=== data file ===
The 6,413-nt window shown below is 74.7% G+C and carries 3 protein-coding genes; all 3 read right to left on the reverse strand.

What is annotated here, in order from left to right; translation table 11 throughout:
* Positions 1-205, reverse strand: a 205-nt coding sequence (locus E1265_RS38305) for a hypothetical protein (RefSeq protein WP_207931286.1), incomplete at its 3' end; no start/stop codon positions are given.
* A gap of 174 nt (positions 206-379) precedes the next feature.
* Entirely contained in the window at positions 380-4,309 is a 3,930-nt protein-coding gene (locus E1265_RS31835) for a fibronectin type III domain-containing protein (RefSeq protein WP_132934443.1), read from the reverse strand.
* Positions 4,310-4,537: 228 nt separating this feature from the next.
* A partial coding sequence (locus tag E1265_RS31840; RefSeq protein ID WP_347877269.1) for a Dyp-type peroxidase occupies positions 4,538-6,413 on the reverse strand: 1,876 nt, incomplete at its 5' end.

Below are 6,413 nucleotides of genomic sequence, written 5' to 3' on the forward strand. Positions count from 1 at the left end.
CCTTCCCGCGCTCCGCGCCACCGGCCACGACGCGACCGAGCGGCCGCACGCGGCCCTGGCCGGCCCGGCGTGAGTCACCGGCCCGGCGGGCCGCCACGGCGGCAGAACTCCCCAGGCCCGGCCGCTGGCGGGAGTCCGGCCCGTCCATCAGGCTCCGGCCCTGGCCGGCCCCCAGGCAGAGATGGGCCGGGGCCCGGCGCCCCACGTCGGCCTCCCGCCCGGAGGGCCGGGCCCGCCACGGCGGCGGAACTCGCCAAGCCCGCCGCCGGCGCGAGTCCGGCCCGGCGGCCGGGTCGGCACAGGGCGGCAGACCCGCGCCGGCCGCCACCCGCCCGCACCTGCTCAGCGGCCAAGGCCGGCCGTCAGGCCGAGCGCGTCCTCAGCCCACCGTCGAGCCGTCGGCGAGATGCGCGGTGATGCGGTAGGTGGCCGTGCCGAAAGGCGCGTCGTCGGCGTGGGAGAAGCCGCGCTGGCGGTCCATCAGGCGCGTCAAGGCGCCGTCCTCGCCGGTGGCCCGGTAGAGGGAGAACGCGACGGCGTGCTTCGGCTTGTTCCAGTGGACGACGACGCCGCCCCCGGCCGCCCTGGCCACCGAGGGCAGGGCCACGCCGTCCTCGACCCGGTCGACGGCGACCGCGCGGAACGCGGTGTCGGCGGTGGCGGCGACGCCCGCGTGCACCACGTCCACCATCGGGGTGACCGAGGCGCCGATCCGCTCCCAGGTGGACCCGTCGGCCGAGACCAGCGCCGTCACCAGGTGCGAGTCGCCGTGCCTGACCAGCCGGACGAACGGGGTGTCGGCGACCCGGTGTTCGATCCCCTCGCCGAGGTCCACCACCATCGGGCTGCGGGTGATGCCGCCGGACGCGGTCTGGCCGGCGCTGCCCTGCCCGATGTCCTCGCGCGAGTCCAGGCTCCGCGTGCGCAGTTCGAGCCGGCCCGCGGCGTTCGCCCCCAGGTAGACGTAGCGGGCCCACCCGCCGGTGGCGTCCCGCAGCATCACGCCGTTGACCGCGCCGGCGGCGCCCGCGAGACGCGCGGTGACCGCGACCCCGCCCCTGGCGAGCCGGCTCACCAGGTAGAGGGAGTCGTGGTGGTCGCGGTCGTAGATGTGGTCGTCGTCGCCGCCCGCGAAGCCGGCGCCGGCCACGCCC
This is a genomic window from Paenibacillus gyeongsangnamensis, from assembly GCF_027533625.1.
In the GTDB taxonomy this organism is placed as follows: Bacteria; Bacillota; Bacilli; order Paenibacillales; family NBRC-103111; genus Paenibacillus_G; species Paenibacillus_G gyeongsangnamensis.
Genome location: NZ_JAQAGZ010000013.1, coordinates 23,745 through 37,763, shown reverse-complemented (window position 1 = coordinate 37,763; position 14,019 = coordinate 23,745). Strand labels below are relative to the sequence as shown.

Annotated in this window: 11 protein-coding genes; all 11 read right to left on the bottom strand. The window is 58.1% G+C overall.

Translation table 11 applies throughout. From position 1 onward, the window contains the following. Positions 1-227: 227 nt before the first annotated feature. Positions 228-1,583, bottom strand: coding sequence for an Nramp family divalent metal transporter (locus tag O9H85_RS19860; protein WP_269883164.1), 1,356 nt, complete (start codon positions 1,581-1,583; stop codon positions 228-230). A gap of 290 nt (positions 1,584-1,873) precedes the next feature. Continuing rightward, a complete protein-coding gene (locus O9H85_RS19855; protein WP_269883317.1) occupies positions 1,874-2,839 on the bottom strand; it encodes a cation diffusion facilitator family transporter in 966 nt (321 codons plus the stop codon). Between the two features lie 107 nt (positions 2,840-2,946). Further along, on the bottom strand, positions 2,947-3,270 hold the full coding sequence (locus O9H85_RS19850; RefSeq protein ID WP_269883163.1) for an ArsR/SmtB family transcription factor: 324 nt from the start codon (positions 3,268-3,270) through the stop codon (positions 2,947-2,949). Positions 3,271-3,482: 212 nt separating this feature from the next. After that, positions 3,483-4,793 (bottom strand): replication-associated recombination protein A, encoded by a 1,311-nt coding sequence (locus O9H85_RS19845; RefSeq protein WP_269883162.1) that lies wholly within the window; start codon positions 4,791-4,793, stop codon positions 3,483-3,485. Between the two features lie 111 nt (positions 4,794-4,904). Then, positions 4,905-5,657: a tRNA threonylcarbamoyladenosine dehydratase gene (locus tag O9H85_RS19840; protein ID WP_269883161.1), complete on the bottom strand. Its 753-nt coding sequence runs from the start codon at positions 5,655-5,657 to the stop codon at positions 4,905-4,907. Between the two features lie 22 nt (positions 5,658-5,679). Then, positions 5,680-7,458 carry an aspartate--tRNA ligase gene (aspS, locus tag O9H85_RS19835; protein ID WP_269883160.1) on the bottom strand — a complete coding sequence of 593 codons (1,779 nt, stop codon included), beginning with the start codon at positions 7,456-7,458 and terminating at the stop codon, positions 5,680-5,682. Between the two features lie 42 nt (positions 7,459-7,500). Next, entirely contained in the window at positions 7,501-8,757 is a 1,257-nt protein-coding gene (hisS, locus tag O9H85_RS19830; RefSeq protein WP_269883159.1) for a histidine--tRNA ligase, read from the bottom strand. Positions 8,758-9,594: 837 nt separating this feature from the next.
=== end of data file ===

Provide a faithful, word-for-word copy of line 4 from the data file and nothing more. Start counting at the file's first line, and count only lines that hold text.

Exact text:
* A gap of 174 nt (positions 206-379) precedes the next feature.